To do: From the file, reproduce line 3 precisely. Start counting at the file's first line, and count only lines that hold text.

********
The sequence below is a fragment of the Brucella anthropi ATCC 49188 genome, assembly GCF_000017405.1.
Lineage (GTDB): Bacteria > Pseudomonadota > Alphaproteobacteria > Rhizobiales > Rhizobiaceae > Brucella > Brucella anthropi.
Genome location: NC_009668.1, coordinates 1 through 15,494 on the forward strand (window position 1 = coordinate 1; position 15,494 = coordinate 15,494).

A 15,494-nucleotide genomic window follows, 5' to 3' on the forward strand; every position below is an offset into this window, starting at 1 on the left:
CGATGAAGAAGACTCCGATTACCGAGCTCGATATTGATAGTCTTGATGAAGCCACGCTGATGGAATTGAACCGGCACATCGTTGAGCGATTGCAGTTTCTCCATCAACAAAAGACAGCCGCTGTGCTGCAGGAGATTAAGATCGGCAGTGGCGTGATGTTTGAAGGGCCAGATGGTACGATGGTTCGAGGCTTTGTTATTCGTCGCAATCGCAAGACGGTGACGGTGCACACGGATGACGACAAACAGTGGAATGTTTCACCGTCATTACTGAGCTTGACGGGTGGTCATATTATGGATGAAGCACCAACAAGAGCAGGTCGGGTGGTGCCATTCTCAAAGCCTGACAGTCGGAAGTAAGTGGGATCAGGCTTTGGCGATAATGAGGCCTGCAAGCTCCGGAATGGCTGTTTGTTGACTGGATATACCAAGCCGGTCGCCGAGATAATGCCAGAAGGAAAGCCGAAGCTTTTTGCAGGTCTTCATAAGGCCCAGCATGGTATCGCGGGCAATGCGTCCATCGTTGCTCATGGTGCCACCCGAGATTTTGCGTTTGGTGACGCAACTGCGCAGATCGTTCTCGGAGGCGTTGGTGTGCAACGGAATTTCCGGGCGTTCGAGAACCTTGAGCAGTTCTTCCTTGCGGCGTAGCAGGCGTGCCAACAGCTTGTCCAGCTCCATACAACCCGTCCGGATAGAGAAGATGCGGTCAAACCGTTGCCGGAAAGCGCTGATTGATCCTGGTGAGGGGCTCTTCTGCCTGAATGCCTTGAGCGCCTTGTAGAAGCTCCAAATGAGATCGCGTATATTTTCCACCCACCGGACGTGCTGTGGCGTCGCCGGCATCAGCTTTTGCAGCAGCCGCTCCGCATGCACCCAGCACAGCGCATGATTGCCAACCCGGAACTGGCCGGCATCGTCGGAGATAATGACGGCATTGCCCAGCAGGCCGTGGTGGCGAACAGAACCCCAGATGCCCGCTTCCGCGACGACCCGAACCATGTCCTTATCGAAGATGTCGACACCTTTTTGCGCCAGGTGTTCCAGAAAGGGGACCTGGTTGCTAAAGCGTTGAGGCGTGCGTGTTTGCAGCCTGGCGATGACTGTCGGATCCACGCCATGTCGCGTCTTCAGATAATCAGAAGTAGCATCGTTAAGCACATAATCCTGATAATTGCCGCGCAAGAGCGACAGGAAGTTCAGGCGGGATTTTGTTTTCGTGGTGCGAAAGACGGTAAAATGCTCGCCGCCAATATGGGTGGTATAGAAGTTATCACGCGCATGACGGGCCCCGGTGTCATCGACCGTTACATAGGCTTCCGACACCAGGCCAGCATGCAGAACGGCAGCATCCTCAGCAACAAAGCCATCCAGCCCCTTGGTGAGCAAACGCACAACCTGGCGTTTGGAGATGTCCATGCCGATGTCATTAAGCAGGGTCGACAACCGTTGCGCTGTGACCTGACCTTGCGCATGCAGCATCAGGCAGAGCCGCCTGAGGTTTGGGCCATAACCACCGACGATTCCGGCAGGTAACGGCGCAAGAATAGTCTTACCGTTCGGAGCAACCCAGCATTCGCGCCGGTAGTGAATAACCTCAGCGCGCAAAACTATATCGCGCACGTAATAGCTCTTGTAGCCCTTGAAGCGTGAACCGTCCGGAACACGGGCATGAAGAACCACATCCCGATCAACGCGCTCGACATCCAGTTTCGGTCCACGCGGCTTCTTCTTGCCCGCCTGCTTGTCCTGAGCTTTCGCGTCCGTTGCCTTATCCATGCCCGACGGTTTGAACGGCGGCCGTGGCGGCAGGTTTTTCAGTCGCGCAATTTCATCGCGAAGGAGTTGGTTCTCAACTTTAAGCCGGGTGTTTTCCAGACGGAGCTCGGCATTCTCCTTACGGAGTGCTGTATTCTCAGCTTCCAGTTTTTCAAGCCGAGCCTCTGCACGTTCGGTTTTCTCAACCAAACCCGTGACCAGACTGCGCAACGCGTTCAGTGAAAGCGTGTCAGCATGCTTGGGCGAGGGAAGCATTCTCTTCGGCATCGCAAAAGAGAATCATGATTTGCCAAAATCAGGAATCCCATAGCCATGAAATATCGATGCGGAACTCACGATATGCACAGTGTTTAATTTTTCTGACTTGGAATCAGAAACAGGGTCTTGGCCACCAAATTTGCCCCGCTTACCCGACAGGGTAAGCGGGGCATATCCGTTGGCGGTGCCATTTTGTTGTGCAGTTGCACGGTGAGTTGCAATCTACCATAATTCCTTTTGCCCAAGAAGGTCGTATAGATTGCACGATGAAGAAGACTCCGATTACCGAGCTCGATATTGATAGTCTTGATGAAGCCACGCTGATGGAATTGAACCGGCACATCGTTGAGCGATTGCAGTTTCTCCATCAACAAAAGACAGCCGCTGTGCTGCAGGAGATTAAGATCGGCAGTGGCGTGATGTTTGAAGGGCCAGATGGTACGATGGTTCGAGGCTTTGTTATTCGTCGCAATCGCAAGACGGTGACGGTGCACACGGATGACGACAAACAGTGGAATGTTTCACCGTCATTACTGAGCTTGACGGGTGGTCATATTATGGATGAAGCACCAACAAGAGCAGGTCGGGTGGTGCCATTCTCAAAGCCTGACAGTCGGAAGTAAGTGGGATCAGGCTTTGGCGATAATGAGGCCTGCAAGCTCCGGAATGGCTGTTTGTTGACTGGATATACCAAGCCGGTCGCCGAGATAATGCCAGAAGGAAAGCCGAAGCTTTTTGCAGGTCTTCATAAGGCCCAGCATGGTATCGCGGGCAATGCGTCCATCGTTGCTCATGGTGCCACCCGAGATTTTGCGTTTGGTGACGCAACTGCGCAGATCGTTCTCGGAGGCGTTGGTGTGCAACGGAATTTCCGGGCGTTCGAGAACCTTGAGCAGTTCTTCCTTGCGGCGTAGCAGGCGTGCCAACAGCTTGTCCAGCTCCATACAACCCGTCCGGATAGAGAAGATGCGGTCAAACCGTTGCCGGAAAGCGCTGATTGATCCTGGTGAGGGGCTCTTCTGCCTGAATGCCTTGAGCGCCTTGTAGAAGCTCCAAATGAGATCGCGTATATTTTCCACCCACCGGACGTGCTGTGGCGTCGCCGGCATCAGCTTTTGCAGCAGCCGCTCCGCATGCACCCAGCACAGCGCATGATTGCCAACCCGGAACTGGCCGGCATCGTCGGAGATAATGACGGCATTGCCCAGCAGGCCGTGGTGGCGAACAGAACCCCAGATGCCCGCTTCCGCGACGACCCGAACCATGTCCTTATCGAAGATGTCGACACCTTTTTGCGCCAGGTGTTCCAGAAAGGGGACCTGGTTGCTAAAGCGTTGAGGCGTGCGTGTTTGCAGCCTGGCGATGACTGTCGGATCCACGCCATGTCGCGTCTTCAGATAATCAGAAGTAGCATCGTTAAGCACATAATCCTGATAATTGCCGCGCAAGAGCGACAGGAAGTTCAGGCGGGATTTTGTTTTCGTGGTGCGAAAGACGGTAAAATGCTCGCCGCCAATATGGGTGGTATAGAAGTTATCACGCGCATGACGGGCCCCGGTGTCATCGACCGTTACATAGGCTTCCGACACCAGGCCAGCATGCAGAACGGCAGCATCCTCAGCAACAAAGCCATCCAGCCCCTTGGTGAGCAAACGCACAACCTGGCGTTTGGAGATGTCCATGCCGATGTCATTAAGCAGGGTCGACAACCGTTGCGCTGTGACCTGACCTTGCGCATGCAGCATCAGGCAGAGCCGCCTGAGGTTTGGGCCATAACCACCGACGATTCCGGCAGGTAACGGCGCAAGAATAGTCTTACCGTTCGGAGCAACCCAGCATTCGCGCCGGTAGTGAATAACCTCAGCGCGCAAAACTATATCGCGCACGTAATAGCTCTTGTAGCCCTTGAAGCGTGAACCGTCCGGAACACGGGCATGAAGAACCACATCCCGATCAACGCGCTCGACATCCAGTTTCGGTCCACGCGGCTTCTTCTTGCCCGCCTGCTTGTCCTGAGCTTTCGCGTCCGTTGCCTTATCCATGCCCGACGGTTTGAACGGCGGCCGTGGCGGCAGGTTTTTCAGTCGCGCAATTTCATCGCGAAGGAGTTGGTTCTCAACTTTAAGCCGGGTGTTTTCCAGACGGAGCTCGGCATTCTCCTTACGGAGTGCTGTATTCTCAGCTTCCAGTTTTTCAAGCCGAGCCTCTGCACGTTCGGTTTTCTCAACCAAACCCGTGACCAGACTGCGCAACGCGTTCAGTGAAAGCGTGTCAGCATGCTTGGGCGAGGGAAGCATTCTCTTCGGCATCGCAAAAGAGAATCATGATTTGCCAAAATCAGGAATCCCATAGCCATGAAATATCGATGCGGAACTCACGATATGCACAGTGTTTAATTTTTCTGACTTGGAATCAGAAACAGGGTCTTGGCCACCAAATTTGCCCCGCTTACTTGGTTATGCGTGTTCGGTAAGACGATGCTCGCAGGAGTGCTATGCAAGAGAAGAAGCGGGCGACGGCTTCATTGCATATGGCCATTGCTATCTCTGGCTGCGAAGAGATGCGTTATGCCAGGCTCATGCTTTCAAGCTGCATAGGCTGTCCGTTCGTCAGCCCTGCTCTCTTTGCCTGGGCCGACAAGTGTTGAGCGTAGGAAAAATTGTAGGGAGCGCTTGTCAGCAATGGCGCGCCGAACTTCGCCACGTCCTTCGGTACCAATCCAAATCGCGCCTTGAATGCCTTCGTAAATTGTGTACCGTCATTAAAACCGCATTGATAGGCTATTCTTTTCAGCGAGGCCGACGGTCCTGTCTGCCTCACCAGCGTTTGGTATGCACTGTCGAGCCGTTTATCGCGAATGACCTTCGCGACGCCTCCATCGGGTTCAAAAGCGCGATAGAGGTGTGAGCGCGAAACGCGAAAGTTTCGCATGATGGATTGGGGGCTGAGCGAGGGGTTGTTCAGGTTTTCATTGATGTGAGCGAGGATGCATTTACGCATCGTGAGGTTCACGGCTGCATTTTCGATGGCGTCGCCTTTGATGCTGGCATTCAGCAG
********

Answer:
Genome location: NC_009668.1, coordinates 1 through 15,494 on the forward strand (window position 1 = coordinate 1; position 15,494 = coordinate 15,494).